1878, Ramon Verea, a Spaniard living in New York, invented
the first direct multiplying machine. By direct, I refer
to one turn of the crank for each figure in the multiplier
rather than the previously used repeated additions.
Verea asserted that he did not make the machine to sell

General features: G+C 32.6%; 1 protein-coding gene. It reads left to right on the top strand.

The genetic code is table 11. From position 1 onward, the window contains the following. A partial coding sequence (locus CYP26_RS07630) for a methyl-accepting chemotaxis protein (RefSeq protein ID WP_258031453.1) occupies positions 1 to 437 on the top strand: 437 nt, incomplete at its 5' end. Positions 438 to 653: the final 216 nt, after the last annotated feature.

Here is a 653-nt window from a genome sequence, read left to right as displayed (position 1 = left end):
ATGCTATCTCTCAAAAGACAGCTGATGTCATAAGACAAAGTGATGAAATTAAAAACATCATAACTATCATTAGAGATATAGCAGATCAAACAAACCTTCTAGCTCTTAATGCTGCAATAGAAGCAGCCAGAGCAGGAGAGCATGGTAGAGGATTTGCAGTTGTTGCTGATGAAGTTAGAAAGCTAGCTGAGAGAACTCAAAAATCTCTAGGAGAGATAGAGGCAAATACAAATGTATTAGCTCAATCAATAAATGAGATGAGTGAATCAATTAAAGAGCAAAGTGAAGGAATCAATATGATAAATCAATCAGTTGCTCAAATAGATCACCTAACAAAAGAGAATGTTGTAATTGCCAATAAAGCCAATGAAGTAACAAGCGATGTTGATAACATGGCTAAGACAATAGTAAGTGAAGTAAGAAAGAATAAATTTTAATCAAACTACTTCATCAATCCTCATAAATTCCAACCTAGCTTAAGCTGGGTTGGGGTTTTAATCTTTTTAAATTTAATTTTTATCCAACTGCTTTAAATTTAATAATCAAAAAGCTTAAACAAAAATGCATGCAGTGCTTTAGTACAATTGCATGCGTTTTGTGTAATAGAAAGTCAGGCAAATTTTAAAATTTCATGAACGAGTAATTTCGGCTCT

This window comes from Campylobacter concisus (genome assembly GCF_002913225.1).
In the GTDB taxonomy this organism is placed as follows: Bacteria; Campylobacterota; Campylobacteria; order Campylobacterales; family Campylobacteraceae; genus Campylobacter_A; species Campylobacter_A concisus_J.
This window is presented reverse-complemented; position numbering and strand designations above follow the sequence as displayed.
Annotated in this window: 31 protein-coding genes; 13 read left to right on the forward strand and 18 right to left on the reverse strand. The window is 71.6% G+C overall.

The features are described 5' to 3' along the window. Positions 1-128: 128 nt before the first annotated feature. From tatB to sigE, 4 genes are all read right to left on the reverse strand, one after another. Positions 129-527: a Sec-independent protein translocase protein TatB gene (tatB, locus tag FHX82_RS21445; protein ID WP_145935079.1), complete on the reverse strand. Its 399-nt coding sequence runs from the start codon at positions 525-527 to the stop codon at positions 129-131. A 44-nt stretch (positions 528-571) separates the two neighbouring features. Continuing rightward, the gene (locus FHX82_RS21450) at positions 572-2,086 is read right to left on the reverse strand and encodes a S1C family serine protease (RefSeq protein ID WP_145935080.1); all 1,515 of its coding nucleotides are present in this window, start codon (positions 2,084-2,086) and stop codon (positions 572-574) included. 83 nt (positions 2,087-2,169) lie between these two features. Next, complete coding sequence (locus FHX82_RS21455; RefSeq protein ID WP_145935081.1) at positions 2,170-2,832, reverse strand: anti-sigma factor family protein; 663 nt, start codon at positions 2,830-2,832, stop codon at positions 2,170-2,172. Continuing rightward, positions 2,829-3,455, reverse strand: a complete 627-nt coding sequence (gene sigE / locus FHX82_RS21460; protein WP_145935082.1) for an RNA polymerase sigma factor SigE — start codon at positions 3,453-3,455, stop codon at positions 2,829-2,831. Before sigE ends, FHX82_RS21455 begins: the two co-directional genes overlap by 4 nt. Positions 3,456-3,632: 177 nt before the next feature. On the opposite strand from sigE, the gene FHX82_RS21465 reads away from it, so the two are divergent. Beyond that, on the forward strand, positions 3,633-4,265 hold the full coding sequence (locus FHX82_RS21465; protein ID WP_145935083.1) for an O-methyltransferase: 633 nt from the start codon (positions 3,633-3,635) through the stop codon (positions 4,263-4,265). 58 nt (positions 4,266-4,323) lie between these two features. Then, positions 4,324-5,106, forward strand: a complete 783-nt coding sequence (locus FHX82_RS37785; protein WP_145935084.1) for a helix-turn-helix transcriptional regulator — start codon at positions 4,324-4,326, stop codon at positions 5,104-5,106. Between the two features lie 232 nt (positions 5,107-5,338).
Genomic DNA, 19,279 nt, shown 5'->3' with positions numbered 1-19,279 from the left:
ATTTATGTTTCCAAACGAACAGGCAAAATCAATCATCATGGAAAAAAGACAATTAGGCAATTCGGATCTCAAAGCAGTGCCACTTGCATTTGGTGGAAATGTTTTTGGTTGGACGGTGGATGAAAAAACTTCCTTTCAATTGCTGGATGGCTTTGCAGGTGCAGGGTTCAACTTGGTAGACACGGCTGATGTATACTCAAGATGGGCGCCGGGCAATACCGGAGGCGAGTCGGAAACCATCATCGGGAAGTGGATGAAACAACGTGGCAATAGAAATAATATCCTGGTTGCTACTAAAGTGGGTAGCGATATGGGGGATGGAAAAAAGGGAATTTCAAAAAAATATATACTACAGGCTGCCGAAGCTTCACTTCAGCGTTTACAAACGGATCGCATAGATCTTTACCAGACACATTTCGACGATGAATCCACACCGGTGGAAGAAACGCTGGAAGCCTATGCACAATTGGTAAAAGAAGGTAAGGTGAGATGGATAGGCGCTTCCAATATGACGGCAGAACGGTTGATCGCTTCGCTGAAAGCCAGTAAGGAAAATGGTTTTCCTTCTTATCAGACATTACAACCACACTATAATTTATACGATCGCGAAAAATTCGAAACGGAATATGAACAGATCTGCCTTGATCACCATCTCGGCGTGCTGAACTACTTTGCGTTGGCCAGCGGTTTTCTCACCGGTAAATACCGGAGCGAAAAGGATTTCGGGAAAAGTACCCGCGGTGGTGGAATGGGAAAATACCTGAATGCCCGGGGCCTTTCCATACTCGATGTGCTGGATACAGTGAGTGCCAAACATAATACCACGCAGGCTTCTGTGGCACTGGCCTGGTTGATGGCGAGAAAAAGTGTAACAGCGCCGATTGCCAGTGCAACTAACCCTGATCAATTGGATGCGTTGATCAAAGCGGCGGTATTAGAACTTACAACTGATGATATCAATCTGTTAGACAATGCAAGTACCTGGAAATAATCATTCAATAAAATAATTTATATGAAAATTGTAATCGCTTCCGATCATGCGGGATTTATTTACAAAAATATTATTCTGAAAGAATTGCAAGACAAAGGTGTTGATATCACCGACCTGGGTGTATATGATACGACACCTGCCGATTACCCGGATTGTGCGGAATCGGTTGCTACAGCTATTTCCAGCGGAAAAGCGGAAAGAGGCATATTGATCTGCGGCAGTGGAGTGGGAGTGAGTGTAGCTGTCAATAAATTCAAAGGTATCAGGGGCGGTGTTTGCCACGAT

the patent or to put it to use, but simply to show that
it could be done and that a Spaniard could invent as well
as an American.
The machine did not receive much publicity.